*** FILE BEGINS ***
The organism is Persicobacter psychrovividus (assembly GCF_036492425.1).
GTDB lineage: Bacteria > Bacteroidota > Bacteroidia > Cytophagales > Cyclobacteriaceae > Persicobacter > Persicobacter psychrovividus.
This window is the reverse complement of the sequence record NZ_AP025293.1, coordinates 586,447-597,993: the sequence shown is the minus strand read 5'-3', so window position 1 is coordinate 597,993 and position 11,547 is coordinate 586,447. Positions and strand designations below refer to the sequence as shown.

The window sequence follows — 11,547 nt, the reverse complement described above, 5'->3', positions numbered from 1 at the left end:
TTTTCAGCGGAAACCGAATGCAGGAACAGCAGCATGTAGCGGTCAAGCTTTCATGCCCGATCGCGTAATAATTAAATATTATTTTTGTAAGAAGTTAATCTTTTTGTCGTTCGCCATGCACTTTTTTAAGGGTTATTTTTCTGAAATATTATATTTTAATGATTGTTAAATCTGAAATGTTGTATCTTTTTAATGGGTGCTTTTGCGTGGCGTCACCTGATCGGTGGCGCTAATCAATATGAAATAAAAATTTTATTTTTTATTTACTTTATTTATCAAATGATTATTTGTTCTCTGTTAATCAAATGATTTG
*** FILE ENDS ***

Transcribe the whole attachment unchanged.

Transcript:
The organism is Persicobacter psychrovividus (assembly GCF_036492425.1).
GTDB lineage: Bacteria > Bacteroidota > Bacteroidia > Cytophagales > Cyclobacteriaceae > Persicobacter > Persicobacter psychrovividus.
This window is the reverse complement of the sequence record NZ_AP025293.1, coordinates 586,447-597,993: the sequence shown is the minus strand read 5'-3', so window position 1 is coordinate 597,993 and position 11,547 is coordinate 586,447. Positions and strand designations below refer to the sequence as shown.

The window sequence follows — 11,547 nt, the reverse complement described above, 5'->3', positions numbered from 1 at the left end:
TTTTCAGCGGAAACCGAATGCAGGAACAGCAGCATGTAGCGGTCAAGCTTTCATGCCCGATCGCGTAATAATTAAATATTATTTTTGTAAGAAGTTAATCTTTTTGTCGTTCGCCATGCACTTTTTTAAGGGTTATTTTTCTGAAATATTATATTTTAATGATTGTTAAATCTGAAATGTTGTATCTTTTTAATGGGTGCTTTTGCGTGGCGTCACCTGATCGGTGGCGCTAATCAATATGAAATAAAAATTTTATTTTTTATTTACTTTATTTATCAAATGATTATTTGTTCTCTGTTAATCAAATGATTTG